Did you know that the cost of inkjet ink to a typical consumer (per ml) is about 400 x the price of Evian water?
Printer manufacturers make their money by selling high priced cartridges (consumables). The printers are sold for cheap, sometimes at or less than cost. It is equivalent to the razor / razor blade theory. Get the razor cheap (or free), and you're stuck buying expensive consumables for it. Same thing with ink.
Some printer manufacturers have tried to buck the trend. Take Kodak for example. Kodak is selling higher priced printers and cheaper cartridges. But even Kodak isn't much different. It is true that the Kodak cartridges are "cheaper" than other printer cartridges, typically costing around $10 for a black cartridge or $15 from a color cartridge from a Kodak authorized reseller like Best Buy. However, take a closer look at how much ink is in those Kodak cartridges. You'll find its around 1/2 the volume of ink than more expensive HP inkjet cartridges for example.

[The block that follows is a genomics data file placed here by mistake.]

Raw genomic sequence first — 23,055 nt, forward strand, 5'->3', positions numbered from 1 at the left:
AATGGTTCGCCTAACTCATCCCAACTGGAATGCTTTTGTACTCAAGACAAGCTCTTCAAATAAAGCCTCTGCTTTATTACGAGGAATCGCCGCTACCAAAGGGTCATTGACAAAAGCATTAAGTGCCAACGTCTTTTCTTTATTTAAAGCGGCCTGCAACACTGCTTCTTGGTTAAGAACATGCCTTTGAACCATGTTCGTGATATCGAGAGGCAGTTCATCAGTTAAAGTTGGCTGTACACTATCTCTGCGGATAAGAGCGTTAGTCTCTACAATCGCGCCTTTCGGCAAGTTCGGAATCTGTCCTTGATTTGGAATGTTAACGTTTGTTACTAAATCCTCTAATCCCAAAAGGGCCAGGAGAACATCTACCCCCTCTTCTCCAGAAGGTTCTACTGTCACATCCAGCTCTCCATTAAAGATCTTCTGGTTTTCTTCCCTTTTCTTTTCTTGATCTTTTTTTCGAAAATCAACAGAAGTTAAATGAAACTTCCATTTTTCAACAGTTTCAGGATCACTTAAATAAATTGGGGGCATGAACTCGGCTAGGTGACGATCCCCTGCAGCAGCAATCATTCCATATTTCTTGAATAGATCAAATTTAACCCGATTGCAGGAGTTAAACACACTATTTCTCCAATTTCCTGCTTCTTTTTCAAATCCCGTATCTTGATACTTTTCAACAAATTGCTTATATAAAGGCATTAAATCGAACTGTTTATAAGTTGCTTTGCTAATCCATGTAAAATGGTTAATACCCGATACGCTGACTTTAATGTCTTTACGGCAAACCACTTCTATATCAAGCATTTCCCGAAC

No surprise then that there has been a recent push by regulatory bodies to force printer and cartridge manufacturers into labeling their products more visibly with the amount of ink that they hold. The National Conference on Weights and Measures for example has been pushing for tighter restrictions on the way printer ink cartridge manufacturers must label their products.
This may in the long run put pressure on ink prices, which won't be a bad thing for the consumer. 123 Refills has long been promoting more ink and more toner whenever possible in the same cartridge shape that OEM cartridge manufacturers would put less ink. The 123 Refills compatible cartridges for Brother LC51 for example hold up to 4 x the ink volume as compared to Brother OEM cartridges. The HP Q2612a toner cartridge can also hold about 50% more toner than HP puts in their cartridge. Many brother printer cartridges also hold more toner than is first sold with the cartridge when you buy a new printer. The Brother TN460 is an example.
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